In a previous blog post, I mentioned that the measure of success with a cloud provider comes down to your ability to get the “real story” during the sales cycle. While I touched on the physical security of the provider’s data center – what about the logical, remote and application data security in the cloud stack?
The most prominent “as-as-service” cloud categories today center around Infrastructure as a Service (IaaS) and Software as a Service (SaaS). Each flavor has its own security story in regard to what the cloud provider inherently builds-in and what can be layered on at an extra cost.
Before marketers took the word “cloud” in a thousand different directions, IaaS was simply known as “virtual colocation,” meaning anything you can do physically in your data center you can do virtually in the provider’s single pane of glass web console. Building virtual machines or VM’s at will, adding IP’s and most importantly, full control of three layers of high-availability (HA) firewalls – usually Cisco ASAs.
The customer controls the ins and outs of traffic through all these security devices. Bottom line, you, the customer, locks down your virtual data center in the cloud. You can export the firewall logs from the web console just like you do with physical firewalls into an Excel spreadsheet or use an API to push it to a Security Information and Event Management (SIEM) product.
The last thing to consider in laaS is to hire an outside security firm to run Intrusion Prevention Systems (IPS) and Intrusion Detection Systems (IDS) against your specific virtual data center context in the cloud. With enough notice, your cloud provider can make this happen for you.
In the SaaS model, where a cloud provider codes, hosts and secures an application consumed over the web, you have less control than in an IaaS environment. However, that doesn’t mean you shouldn’t investigate what the SaaS provider has under the covers in regard to security.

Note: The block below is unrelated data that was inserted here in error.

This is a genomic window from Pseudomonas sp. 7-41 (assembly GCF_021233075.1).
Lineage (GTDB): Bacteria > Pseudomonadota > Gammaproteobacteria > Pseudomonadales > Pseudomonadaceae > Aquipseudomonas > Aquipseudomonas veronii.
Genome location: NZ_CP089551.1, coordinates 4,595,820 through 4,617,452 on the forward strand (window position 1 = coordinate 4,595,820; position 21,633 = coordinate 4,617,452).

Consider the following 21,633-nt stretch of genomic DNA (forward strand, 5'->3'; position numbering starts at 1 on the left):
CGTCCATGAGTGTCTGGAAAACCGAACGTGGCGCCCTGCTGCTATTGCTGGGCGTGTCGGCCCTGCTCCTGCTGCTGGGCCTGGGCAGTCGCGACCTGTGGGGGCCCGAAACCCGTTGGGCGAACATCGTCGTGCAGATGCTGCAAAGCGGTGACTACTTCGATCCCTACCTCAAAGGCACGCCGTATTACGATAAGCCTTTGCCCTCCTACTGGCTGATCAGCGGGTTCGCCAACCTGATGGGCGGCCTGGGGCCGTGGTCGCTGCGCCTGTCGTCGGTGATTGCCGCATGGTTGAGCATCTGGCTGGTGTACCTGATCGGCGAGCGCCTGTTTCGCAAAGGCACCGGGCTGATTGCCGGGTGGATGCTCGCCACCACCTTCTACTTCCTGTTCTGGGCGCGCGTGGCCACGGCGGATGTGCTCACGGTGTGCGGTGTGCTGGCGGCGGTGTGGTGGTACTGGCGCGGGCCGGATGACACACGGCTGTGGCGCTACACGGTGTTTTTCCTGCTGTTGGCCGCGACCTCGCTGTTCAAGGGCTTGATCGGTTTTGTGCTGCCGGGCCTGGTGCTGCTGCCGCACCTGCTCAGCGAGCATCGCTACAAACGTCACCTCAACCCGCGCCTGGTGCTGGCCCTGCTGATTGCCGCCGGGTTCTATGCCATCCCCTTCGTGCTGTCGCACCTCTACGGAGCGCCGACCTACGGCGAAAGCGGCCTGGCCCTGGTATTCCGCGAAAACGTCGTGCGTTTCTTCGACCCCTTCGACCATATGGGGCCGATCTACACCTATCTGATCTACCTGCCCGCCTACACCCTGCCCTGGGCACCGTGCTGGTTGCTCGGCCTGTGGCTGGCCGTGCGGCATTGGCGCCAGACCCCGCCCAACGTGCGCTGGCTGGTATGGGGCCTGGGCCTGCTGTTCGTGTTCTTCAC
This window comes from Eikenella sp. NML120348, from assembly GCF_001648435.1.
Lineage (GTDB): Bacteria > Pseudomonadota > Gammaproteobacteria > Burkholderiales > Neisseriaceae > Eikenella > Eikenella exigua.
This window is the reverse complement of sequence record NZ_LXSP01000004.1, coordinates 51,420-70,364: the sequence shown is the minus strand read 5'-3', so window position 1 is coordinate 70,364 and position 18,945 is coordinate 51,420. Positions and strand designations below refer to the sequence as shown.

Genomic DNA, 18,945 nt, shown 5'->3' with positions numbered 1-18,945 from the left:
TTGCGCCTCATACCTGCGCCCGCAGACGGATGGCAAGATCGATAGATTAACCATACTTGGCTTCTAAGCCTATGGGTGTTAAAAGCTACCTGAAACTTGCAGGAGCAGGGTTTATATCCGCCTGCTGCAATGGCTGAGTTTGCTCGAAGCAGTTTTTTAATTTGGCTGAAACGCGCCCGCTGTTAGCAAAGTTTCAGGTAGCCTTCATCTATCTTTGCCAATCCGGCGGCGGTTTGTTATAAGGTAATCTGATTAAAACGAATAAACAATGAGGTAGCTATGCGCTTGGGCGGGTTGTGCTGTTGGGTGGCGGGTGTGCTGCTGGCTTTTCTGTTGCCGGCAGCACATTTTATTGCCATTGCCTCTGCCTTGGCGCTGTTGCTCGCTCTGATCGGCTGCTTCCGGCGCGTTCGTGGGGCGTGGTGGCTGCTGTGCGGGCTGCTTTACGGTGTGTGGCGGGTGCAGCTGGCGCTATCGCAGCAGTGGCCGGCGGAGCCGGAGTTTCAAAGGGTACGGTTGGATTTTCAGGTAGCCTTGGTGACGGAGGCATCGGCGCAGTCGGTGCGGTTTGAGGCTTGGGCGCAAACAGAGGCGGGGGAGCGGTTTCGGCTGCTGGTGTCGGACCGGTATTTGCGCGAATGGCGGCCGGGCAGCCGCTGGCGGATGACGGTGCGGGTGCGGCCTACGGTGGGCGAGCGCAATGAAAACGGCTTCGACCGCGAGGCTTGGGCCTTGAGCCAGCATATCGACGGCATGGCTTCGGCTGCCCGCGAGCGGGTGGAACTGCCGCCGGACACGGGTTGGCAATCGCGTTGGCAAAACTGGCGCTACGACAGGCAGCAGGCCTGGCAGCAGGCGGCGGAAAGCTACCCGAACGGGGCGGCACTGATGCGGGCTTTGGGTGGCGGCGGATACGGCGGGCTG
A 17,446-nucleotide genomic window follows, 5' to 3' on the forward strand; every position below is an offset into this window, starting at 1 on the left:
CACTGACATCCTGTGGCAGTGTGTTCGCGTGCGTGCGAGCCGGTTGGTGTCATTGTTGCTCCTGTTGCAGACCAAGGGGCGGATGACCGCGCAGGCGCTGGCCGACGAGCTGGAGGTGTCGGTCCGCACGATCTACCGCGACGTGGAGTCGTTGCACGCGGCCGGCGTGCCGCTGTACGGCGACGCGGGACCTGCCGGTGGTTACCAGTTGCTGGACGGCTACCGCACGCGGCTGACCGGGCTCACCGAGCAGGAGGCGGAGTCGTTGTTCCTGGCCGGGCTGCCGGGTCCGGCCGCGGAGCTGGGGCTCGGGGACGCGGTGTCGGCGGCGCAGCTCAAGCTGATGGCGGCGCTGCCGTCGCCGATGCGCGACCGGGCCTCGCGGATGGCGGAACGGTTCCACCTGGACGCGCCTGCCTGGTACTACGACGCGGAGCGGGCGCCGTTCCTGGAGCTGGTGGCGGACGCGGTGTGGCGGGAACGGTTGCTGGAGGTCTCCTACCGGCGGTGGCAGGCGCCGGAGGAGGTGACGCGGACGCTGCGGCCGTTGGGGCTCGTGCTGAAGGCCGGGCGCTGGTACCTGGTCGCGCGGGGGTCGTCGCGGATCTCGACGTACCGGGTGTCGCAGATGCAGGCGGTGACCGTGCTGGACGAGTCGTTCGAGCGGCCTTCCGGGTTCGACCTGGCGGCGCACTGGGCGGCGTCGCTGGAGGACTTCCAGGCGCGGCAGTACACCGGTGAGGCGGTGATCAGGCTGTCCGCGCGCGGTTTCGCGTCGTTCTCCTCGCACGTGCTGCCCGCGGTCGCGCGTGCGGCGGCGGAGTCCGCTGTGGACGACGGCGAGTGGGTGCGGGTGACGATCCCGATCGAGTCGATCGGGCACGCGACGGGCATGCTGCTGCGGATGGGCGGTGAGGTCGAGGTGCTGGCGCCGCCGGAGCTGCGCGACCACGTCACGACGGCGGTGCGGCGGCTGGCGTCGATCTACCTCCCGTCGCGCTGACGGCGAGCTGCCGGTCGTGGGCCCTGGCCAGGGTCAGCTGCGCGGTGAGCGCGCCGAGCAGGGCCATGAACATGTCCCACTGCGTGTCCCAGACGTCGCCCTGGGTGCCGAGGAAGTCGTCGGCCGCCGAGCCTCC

Just like the IaaS provider, the SaaS company has to design a security context around the web application that protects sensitive data like usernames and passwords or Personally Identifiable Information (PII) data. One of the biggest areas of security lapses in SaaS are incorrectly configured databases, operating systems and middleware deployed by the provider.
Make sure you get the SaaS providers full list of compliance, regulatory and audit results, as they are bound to prove to customers and regulatory bodies that they are on top of their security game. Compliance regulations include PCI, SOC 2, HIPAA, SSAE16 and the various ISO standards.
Other security considerations that should be part of a cloud service agreement include:
Risk Assessment: This is more on the customer, than the cloud provider. The good providers will have their full security breakdown available for your company’s compliance/security department. Plus, demand to meet with the cloud provider’s own security engineers for a deep-dive on how they design, maintain and protect your applications in the cloud. This will lower your risk profile using cloud services.
Authentication: Most entry-level cloud providers offer single-factor authentication based off of your log-in credentials given to you by the web console admin. The cloud providers with the most forward-thinking authentication technology are using multi-factor authentication. Whereas after logging in with your credentials, you will be called on the phone for a second password to access the cloud environment.
Encryption: The real salt of a cloud provider is whether it can encrypt your data at rest, while still allowing you to own the encryption keys. This allows you to mirror the same encryption policies as in your physical data center.
Data loss Prevention: You obviously have your own Data Loss Policies (DLP) internally. For today, cloud providers will allow you to use DLP SaaS-based offerings to layer over their offering, thus alerting you to potential security violations.
At CDW, we believe cloud security should be a first and last conversation in every procurement. Every cloud vendor will tell you that their IaaS or SaaS offering is secure, but can they prove it? Where are their potential points of –failure? Could they end up becoming yours? All cloud vendors are not created equal – neither is their security design and protection from internal and outside threats.
Learn more. Jump into the cloud.
To learn more about CDW cloud solutions, go to CDW.com/cloud